Celebrating Harmony Day, 21 March

Harmony Day

Harmony Day, on 21 March, is a celebration of Australia’s cultural diversity and a day of cultural respect for everyone who calls Australia home.  The message of Harmony Day is everyone belongs. Harmony Day is an opportunity for us to reflect on how we can each participate in our communities, demonstrate respect for cultural, racial and religious diversity, and foster a sense of belonging for everyone. 

In the 2016 Australian Census, we learned nearly half of us were born overseas or are first generation Australians, that we come from over 200 countries, and we speak over 300 languages either at home or from birth. UNSW staff are also diverse -  approximately 50 per cent of us were born overseas, we come from around 140 countries and 42% of us speak a language other than English either at home or from birth.

UNSW’s Cultural Diversity Champion, Professor Vanessa Lemm, appointed in 2016, left UNSW late last year to take up a new role at Flinders University.  Following Vanessa’s departure, an active member of her Cultural Diversity Advisory Board, Janine MacDonald - Director, Public Affairs at UNSW Business School - has been appointed as the Acting Cultural Diversity Champion until December 2018. Later this year expressions of interest will open for the next round of Diversity Champions whose term will run for two years. Janine will leverage her experience in public policy, advocacy, and as a former media adviser to the Human Rights Commission to help raise awareness about UNSW’s cultural diversity initiatives.  

Harmony Day flagsJanine says, “I am delighted to have this opportunity to advocate for greater cultural equity, diversity and inclusion at UNSW.  My ambition is to foster deeper cross-cultural understanding and awareness. And for UNSW to be a place that is fair and free from bias, and where our 'sense of place' here at UNSW reflects this.  I encourage staff and students to take advantage of days such as Harmony Day 2018 to learn a little more about the cultural backgrounds of our fellow students and staff.”

The Cultural Diversity Advisory Board’s 2018 agenda will focus on organisational culture at UNSW.  It will explore intercultural-awareness training options, host events, invite guest speakers, and run awareness campaigns.  The Board also plans to grow its membership and reach by working more closely with Faculty and Divisional Equity Diversity and Inclusion Committees.

Ways we can celebrate Harmony Day:

  • Sharing stories about our cultural background with A Taste of Harmony gathering.  This is where everyone meets for a meal, and contributes a dish that represents either our cultural background, a place we would like to visit or visited recently, or a country that we feel represents cultural diversity.  While partaking in the feast, everyone then shares the reasons why they brought their chosen dish.  Gatherings can be informal and easy to organise - someone just needs to nominate a date, time and place for people to gather.  Perhaps your next team meeting can provide this opportunity?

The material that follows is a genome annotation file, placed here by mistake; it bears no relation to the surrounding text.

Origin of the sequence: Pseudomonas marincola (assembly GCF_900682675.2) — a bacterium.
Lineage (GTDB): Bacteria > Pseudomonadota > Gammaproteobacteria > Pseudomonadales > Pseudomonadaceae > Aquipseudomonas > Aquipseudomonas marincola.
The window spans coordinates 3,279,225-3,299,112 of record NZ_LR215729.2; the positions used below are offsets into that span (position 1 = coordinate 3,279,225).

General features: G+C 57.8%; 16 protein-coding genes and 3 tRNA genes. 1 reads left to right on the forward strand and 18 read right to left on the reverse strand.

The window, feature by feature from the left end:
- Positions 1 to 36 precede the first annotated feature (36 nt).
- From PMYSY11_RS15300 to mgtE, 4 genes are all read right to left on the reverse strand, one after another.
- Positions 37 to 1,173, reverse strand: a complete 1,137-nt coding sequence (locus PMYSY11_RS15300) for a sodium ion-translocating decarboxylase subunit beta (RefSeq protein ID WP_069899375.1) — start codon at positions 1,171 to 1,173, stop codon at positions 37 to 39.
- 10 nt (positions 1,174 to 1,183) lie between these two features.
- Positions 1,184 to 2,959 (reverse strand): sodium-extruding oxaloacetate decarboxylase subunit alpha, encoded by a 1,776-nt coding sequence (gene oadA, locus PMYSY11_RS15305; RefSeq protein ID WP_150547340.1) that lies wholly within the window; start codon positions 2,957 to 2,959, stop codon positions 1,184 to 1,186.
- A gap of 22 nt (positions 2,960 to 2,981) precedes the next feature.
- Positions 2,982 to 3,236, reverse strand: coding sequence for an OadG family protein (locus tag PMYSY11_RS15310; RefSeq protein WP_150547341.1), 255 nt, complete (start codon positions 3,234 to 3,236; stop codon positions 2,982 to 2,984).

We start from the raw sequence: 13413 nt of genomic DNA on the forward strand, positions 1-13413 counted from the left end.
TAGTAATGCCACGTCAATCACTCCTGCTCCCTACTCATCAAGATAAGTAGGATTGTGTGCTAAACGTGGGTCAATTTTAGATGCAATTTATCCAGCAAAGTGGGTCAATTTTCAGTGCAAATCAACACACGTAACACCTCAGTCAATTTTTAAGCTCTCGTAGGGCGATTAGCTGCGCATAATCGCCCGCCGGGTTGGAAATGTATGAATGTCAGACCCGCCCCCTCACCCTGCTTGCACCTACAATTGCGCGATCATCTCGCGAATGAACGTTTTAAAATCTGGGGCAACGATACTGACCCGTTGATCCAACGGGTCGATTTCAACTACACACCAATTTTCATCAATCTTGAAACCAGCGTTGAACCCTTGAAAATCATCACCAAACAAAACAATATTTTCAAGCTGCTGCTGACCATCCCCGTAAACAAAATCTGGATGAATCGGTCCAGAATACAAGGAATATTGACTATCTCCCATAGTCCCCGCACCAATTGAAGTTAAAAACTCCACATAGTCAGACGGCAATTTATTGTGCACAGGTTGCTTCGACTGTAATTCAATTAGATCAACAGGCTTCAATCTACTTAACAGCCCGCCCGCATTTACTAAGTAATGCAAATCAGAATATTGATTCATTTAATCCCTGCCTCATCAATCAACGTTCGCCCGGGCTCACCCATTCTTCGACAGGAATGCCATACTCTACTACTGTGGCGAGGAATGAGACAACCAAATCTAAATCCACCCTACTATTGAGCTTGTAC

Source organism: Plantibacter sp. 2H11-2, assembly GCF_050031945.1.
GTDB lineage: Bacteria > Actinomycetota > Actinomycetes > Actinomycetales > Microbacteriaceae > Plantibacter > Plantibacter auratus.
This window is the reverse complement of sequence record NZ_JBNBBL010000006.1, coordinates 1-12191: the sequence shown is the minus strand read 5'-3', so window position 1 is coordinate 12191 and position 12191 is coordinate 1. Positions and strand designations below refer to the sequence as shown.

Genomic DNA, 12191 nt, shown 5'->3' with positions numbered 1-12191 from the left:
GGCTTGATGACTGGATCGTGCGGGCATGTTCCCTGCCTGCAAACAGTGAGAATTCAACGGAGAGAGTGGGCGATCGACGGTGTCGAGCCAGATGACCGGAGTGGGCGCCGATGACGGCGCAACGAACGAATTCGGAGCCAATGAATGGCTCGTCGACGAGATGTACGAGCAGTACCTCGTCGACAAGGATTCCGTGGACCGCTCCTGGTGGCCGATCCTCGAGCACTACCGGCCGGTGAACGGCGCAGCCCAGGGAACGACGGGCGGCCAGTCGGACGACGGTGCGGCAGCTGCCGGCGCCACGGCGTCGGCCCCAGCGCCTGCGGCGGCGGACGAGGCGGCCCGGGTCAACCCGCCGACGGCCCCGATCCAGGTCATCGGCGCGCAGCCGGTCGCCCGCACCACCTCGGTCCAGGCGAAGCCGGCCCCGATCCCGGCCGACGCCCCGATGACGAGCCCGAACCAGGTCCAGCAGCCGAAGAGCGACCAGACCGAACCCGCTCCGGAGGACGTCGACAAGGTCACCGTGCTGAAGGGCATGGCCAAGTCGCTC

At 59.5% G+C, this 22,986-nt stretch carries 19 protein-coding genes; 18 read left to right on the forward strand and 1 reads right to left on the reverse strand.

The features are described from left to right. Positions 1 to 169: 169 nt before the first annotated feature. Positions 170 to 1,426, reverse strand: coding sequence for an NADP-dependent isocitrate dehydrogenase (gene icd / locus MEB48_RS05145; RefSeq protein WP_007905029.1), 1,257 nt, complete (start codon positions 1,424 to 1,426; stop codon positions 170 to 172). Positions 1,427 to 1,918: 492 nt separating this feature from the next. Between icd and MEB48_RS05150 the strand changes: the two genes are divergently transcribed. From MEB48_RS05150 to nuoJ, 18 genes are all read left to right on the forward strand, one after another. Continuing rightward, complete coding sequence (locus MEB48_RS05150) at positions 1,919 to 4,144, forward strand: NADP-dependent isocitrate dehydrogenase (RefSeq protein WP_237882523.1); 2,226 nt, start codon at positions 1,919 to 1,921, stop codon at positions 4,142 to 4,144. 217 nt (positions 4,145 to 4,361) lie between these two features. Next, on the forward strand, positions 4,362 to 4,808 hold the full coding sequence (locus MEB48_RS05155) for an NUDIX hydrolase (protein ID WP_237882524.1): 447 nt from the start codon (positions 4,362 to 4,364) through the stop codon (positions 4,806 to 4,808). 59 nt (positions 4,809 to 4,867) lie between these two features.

• Decorating common areas with flags and wearing orange on Harmony Day is another way we can mark the occasion.  Orange signifies social communication and meaningful conversations, and on Harmony Day, acts as a symbol of celebration and respect for everyone who calls Australia home.
  • Go and see In Your Dreams, an art exhibition presented by UNSW Galleries at Paddington, in partnership with the Australian Centre for Photography (ACP), and in association with Sydney Festival, UNSW Centre for Ideas and UNSW's Grand Challenge on the issue of inequality. In this exhibition, 14 international artists explore the impact of inequality on individuals and communities from diverse corners of the globe.  The exhibition includes photographic and film-based works by artists from Australia, Bangladesh, China, France, Greece, Jordan, Mexico, Nigeria, Papua New Guinea, South Africa and the US.  If you are interested in attending the exhibition on Harmony Day, please email Workplace Diversity so we can assess if additional transport services are required between UNSW’s Paddington and Kensington campuses.   (Otherwise already existing transport options include public transport and UNSW’s Paddington shuttle bus).
  • UNSW's Workplace Diversity team and the Student Representative Council’s Ethno-Cultural Officer, with the support of UNSW’s Cultural Diversity Champion, are organising a mini international film festivalMore details coming soon.

UNSW staff statistics are based on responses from continuing, fixed-term and casual employees, as at 1 December 2017, to UNSW’s Personal Statistical Profile.  See  myUNSW  > My Staff Profile > Staff Profile > Personal Statistical Profile.  Staff participation is voluntary, hence calculations are based only on the people who have responded.

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